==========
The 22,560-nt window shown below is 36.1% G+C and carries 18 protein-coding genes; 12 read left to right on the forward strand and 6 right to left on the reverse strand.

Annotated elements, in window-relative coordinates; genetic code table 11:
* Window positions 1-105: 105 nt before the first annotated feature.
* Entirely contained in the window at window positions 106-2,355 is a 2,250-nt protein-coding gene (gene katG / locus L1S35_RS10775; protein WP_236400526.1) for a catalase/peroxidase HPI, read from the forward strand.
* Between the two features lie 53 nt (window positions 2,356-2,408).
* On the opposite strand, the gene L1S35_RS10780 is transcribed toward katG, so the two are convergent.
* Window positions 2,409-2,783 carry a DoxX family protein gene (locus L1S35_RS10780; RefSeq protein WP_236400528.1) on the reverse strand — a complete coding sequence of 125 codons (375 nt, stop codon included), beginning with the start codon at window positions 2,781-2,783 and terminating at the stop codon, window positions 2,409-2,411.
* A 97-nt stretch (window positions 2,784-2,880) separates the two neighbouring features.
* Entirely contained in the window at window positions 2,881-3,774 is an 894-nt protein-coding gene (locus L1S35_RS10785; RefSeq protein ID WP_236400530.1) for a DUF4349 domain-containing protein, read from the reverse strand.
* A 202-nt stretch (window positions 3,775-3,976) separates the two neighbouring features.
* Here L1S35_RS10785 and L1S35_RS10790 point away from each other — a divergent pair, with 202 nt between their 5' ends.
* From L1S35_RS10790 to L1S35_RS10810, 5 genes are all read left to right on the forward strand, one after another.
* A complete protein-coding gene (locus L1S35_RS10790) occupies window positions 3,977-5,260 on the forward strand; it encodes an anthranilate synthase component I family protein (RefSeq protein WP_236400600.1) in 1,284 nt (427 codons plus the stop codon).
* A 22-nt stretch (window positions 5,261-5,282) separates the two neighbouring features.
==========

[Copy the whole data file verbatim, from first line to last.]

The 22,560-nt window shown below is 36.1% G+C and carries 18 protein-coding genes; 12 read left to right on the forward strand and 6 right to left on the reverse strand.

Annotated elements, in window-relative coordinates; genetic code table 11:
* Window positions 1-105: 105 nt before the first annotated feature.
* Entirely contained in the window at window positions 106-2,355 is a 2,250-nt protein-coding gene (gene katG / locus L1S35_RS10775; protein WP_236400526.1) for a catalase/peroxidase HPI, read from the forward strand.
* Between the two features lie 53 nt (window positions 2,356-2,408).
* On the opposite strand, the gene L1S35_RS10780 is transcribed toward katG, so the two are convergent.
* Window positions 2,409-2,783 carry a DoxX family protein gene (locus L1S35_RS10780; RefSeq protein WP_236400528.1) on the reverse strand — a complete coding sequence of 125 codons (375 nt, stop codon included), beginning with the start codon at window positions 2,781-2,783 and terminating at the stop codon, window positions 2,409-2,411.
* A 97-nt stretch (window positions 2,784-2,880) separates the two neighbouring features.
* Entirely contained in the window at window positions 2,881-3,774 is an 894-nt protein-coding gene (locus L1S35_RS10785; RefSeq protein ID WP_236400530.1) for a DUF4349 domain-containing protein, read from the reverse strand.
* A 202-nt stretch (window positions 3,775-3,976) separates the two neighbouring features.
* Here L1S35_RS10785 and L1S35_RS10790 point away from each other — a divergent pair, with 202 nt between their 5' ends.
* From L1S35_RS10790 to L1S35_RS10810, 5 genes are all read left to right on the forward strand, one after another.
* A complete protein-coding gene (locus L1S35_RS10790) occupies window positions 3,977-5,260 on the forward strand; it encodes an anthranilate synthase component I family protein (RefSeq protein WP_236400600.1) in 1,284 nt (427 codons plus the stop codon).
* A 22-nt stretch (window positions 5,261-5,282) separates the two neighbouring features.